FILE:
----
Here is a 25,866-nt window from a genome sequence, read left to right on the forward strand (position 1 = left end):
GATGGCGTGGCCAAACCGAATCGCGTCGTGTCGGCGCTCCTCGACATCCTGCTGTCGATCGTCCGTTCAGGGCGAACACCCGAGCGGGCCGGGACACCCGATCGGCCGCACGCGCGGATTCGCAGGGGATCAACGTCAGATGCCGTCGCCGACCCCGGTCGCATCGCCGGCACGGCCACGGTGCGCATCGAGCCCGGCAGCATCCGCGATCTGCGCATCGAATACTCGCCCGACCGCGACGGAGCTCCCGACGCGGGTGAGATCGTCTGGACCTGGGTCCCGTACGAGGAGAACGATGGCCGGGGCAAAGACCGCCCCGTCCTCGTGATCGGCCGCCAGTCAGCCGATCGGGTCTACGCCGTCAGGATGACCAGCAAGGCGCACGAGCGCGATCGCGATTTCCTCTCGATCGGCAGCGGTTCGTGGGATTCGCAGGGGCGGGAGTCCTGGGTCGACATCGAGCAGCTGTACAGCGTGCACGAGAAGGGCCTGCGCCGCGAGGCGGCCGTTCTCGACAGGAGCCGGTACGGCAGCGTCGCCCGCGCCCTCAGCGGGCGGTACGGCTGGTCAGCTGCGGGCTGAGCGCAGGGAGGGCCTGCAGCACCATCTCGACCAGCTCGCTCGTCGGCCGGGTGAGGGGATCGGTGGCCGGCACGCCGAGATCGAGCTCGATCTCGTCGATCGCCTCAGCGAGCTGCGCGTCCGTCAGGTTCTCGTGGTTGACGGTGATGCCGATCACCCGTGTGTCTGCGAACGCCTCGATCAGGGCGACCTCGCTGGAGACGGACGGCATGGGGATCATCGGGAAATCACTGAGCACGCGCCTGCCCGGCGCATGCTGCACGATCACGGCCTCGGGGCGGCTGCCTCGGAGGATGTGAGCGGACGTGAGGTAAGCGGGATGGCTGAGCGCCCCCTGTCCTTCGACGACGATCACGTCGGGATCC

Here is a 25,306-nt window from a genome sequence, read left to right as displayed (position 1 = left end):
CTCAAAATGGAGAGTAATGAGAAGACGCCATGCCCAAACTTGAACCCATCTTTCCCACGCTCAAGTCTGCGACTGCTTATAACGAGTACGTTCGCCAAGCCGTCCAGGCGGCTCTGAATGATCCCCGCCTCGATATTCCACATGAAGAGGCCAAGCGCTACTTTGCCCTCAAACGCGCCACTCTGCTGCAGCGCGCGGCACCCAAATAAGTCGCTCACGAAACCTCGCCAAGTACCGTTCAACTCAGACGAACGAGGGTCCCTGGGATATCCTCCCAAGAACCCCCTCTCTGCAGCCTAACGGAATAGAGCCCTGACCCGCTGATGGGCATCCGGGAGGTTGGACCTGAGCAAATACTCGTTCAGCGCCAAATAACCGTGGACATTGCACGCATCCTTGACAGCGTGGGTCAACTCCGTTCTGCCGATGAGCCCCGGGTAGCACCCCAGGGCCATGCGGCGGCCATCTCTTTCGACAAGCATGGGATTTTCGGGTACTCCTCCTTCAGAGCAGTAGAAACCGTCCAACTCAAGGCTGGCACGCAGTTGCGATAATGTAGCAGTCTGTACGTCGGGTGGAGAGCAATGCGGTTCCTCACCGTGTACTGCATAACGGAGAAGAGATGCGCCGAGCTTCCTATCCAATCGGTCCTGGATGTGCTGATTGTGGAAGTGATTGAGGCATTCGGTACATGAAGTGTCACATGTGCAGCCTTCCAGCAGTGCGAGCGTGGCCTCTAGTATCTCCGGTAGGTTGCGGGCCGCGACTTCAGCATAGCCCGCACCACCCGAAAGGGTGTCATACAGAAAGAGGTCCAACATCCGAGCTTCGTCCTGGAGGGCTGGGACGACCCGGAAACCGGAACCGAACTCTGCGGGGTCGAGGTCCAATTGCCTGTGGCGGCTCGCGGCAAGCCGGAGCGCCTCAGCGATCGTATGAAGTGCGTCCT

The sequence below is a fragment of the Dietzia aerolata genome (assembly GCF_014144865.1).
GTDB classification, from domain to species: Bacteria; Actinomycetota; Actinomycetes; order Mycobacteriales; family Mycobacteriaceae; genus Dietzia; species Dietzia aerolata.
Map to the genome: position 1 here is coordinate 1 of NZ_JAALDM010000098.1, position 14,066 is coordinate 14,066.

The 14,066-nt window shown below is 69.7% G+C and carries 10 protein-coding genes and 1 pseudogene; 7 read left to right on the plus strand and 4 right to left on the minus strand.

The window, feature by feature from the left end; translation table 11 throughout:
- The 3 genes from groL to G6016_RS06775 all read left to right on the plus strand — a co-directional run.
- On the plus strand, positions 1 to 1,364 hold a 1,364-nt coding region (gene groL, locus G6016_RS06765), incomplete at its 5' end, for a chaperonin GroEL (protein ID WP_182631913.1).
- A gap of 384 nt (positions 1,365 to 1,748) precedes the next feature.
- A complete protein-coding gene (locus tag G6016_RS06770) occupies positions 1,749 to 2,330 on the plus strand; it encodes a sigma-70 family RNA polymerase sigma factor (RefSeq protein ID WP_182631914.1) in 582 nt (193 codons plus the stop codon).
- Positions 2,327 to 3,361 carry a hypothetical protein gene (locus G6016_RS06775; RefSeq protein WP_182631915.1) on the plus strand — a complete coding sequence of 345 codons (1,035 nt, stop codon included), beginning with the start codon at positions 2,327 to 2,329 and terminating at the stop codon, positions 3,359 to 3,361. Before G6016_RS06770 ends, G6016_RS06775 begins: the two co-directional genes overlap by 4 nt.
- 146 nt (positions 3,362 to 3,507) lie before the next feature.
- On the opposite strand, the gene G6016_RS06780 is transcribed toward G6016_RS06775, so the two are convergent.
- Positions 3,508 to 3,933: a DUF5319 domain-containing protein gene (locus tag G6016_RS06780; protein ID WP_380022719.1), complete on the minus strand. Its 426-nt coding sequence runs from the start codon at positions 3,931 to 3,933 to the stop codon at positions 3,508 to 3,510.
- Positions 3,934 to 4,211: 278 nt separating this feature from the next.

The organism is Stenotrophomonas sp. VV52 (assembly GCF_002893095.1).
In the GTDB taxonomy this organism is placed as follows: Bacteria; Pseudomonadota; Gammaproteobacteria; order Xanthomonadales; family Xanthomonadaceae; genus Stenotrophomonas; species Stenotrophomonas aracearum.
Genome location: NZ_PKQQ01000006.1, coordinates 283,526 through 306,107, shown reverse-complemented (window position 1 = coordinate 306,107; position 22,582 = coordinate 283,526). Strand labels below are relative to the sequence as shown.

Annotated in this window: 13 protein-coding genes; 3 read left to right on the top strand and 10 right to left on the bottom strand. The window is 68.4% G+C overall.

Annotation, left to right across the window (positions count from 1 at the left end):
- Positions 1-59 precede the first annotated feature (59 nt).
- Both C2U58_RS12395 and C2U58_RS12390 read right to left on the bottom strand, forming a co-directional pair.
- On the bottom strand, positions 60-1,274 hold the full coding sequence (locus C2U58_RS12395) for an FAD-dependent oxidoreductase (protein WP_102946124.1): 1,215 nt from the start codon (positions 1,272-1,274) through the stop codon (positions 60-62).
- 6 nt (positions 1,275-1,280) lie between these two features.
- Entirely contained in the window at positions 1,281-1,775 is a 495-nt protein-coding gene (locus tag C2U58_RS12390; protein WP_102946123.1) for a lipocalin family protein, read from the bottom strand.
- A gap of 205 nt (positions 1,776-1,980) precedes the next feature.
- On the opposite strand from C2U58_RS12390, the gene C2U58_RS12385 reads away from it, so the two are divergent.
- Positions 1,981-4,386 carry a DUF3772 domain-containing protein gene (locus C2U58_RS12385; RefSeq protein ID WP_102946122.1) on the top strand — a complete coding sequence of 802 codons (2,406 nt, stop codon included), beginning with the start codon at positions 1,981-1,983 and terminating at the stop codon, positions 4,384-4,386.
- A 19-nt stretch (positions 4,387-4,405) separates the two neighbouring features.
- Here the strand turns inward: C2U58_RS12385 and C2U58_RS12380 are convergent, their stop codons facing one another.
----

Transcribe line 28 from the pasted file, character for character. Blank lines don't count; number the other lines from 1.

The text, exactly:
- Entirely contained in the window at positions 1,281-1,775 is a 495-nt protein-coding gene (locus tag C2U58_RS12390; protein WP_102946123.1) for a lipocalin family protein, read from the bottom strand.